Mobile Internet Abroad: What are the rules for using it, what do you pay for and what you don't?
It has been three years since we saw the end of roaming charges within the European Union. These are exactly the fees when you received an SMS message a few meters after crossing the border, in which the operator informed you that you would pay one hundred crowns per minute of a call and three hundred for one transferred megabyte from the data package. I know of several cases where people did not realize the roaming charges and then could not pay extra. Since the abolition of reoaming charges, many people think that roaming is simply unlimited, which is certainly not true. Even after canceling charges, you may find yourself in an awkward situation, but most often if you abuse roaming rather than using it.
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You may receive a fee for using roaming if you use it abroad above average, and therefore more than in the Czech Republic. The so-called fair use policy is used to correctly determine whether you are (not) using roaming above average. The rules set out in the fair use policy can be violated by consumers, who often travel abroad and spend more time there than at home. If the overuse policy finds that you, as a consumer, use above-average roaming, your operator may start charging you. You should know that the operator is able to control the use of roaming up to 4 months back. Therefore, if you have been abroad less than 4 months ago and you are aware that you have used roaming above average, you may be required to pay a fine or fees. These fees are decreasing more and more every year, currently it is a maximum of 3.5 euros for 1 GB of extra mobile data.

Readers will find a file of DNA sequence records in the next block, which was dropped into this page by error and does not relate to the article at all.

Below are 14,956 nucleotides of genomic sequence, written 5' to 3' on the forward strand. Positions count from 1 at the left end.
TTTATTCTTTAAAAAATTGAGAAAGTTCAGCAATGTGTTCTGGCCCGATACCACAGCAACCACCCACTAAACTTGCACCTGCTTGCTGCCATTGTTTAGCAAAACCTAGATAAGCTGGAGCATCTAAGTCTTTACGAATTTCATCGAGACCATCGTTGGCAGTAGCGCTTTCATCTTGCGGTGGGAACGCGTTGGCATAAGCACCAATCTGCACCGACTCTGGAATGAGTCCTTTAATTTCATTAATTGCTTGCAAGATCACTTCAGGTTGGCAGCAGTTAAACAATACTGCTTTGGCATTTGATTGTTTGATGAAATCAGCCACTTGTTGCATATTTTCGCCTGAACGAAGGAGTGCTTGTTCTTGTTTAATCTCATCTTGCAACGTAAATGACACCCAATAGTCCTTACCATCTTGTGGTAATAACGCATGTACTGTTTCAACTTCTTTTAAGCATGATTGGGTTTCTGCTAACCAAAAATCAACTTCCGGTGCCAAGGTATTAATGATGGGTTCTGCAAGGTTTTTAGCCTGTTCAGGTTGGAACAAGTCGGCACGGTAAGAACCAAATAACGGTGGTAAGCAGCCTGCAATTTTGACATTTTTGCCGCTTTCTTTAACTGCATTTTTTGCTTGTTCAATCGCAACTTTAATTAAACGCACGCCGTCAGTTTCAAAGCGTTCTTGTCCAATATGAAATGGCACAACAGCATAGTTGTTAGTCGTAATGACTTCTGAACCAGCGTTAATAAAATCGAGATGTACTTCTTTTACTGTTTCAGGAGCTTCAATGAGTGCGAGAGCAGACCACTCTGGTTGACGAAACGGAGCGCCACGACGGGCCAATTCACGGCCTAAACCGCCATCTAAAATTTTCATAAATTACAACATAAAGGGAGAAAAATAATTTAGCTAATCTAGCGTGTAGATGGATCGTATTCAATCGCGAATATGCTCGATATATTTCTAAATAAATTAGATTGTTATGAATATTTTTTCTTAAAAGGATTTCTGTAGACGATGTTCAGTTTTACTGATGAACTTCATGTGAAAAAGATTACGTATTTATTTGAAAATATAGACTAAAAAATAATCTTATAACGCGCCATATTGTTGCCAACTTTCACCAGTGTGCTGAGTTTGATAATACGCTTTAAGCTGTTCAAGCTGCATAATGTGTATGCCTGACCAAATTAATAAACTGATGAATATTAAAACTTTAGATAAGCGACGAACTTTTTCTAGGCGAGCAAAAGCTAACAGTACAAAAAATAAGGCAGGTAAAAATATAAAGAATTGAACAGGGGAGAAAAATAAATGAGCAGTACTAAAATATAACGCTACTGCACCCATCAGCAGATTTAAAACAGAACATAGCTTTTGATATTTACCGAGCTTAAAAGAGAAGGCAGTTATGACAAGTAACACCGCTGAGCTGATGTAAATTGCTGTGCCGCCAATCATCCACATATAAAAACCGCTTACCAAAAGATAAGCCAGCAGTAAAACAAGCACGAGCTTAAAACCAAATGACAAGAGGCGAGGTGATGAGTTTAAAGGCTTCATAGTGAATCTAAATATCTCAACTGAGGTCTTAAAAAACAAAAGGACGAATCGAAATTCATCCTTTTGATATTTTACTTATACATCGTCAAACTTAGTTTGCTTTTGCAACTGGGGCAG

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These fees really only apply to the use of mobile data in terms of telephoning and sending SMS messages, so in this case no one will charge you anything extra. If you want to avoid paying charges, it is necessary to set up a special roaming tariff with the operator without data restrictions. However, no one will offer you this special tariff and you must apply for it from your operator. If you are one of the ordinary people who leave the Czech Republic from time to time, then you definitely don't have to worry about anything. As I have already mentioned, the biggest problems can arise if you leave the Czechia very often at work or at work and spend a lot of time abroad. At the same time, this prevents some consumers from buying a tariff or a prepaid SIM card, for example in Poland, where prices are lower, and then using it in the Czech Republic.
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